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Am J Orthod Dentofacial Orthop. 1990 Apr;97(4):323-35.

A long-term study of the relationship of third molars to changes in the mandibular dental arch.

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Department of Orthodontics, Universidad Intercontinental, Mexico City, Mexico.


The purpose of this study is to determine the relationship of third molars to changes in the mandibular dental arch. The sample for this study consisted of four groups and subgroups. The groups consisted of premolar extraction treated, nonextraction treated with initial generalized spacing, nonextraction treated, and serial extraction untreated subjects. The subgroups were divided into persons who had mandibular third molars that were either impacted, erupted into function, congenitally absent, or extracted at least 10 years before postretention records. The mean postretention time interval was 13 years, with a range of 10 to 28 years. The mean postretention age was 28 years 6 months, with a range of 18 years 6 months to 39 years 4 months. Two-way analysis of variance with repeated measures was used to compare the changes over time (before treatment, at end of active treatment, and after retention) of groups and third molar subgroups. With time, mandibular incisor irregularity increased while arch length and intercanine width decreased. The eruption patterns of mandibular incisors and first molars were similarly dispersed in all groups studied. The findings between the subgroups in which mandibular third molars were impacted, erupted into function, congenitally absent, or extracted 10 years before postretention records revealed no significant differences between any of the subgroups for the parameters studied. No significant differences in mandibular growth were found between the third molar subgroups; this suggests that persons with third molars erupted into satisfactory function do not have a significantly different mandibular growth pattern than those whose third molars are impacted or congenitally missing. In the majority of cases some degree of mandibular incisor crowding took place after retention, but this change was not significantly different between third molar subgroups. This finding suggests that the recommendation for mandibular third molar removal with the objective of alleviating or preventing mandibular incisor irregularity may not be justified.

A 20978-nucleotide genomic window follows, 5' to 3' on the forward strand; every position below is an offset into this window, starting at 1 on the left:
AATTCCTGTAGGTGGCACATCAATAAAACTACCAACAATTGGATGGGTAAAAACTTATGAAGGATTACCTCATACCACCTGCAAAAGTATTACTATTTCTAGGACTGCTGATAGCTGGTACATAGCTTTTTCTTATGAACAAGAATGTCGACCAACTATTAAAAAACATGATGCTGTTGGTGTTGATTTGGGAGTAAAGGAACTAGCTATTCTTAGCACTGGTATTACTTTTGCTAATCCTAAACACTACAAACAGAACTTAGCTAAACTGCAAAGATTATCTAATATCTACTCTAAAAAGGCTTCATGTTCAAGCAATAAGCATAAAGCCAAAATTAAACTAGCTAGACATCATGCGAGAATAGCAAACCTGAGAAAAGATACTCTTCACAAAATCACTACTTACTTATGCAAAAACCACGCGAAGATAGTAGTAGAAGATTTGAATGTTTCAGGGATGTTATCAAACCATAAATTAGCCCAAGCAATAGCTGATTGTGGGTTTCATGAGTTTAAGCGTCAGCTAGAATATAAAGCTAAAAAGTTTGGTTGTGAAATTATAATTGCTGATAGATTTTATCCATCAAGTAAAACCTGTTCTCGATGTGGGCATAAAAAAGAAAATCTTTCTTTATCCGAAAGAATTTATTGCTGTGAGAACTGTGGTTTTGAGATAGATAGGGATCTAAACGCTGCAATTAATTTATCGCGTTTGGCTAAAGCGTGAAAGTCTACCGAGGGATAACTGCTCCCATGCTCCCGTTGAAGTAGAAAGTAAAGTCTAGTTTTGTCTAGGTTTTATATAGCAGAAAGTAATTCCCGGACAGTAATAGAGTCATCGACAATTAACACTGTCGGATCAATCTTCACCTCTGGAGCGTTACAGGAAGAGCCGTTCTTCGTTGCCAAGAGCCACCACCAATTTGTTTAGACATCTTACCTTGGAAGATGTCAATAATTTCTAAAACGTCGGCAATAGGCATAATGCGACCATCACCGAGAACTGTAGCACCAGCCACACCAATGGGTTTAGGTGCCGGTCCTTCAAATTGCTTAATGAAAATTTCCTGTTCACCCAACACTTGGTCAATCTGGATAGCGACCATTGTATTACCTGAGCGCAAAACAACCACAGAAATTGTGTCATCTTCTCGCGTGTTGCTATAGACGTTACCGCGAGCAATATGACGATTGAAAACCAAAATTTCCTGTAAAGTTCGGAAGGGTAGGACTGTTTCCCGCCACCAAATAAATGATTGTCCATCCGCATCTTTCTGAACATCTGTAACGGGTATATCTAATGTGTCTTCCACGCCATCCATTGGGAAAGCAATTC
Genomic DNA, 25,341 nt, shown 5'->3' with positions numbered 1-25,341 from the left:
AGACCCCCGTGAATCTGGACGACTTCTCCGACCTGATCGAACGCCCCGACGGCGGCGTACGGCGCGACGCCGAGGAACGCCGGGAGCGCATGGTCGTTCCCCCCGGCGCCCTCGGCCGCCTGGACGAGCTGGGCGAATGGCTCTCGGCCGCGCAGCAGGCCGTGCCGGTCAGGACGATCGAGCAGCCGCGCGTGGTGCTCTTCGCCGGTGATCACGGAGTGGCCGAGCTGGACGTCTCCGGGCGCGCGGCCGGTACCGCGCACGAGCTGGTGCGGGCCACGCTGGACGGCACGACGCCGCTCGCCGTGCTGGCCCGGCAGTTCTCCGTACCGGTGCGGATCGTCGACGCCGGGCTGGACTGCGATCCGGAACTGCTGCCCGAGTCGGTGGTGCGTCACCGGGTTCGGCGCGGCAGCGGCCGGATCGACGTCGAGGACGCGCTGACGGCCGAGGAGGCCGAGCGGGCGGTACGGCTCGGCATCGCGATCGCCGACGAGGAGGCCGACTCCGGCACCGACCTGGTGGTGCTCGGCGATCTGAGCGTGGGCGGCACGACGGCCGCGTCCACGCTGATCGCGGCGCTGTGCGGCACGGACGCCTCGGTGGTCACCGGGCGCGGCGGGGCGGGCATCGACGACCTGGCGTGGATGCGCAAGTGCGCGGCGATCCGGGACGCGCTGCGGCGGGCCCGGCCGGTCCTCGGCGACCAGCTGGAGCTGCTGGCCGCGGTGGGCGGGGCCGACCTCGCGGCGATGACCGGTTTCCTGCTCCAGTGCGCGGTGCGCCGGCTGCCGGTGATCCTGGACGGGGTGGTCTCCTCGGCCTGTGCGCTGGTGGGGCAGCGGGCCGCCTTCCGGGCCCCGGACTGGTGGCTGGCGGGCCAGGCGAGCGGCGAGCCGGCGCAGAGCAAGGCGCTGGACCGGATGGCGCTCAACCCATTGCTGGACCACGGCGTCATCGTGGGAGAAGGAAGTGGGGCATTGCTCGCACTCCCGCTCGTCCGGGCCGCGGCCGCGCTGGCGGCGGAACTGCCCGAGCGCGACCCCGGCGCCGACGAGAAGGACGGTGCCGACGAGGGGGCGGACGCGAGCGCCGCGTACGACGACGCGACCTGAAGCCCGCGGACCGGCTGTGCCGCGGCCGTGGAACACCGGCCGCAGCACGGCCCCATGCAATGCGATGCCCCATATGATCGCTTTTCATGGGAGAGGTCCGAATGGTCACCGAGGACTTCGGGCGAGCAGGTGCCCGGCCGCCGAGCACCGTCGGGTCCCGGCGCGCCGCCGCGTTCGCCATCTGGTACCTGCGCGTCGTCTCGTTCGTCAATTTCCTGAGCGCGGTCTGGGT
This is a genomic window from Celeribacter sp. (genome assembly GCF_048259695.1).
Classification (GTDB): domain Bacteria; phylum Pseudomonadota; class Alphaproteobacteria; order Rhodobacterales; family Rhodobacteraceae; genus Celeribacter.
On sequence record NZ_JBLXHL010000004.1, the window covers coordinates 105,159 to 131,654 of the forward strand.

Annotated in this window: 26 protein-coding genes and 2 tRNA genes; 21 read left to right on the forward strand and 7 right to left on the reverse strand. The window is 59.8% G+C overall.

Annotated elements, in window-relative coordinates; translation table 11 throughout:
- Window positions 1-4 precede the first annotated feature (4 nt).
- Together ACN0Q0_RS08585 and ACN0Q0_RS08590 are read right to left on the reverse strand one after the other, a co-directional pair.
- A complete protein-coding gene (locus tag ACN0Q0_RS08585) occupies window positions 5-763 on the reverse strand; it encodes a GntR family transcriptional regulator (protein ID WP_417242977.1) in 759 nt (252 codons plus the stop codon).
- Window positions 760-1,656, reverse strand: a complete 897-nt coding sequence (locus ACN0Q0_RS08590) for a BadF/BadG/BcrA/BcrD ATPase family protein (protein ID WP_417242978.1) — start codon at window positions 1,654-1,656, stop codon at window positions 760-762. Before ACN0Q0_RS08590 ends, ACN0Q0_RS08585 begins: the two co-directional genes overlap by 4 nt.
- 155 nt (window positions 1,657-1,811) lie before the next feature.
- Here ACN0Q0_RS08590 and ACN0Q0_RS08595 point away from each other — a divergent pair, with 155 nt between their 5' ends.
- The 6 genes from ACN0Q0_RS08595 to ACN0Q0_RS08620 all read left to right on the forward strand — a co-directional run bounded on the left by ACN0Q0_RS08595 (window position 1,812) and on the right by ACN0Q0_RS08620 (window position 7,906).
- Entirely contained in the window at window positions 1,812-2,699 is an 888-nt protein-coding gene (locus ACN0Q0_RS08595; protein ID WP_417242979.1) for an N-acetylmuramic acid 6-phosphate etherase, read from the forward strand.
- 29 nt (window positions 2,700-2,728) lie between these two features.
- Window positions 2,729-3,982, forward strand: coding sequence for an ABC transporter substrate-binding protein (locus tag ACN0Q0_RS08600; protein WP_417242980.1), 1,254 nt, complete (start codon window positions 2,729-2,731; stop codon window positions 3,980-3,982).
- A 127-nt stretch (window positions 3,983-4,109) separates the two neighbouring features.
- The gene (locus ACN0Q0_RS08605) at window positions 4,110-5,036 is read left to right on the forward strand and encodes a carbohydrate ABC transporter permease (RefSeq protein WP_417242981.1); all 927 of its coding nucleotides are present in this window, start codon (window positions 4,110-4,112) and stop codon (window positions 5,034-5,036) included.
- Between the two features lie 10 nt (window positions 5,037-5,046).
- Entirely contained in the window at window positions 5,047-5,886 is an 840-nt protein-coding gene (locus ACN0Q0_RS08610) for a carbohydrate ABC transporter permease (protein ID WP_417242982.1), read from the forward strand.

[Indexed for MEDLINE]

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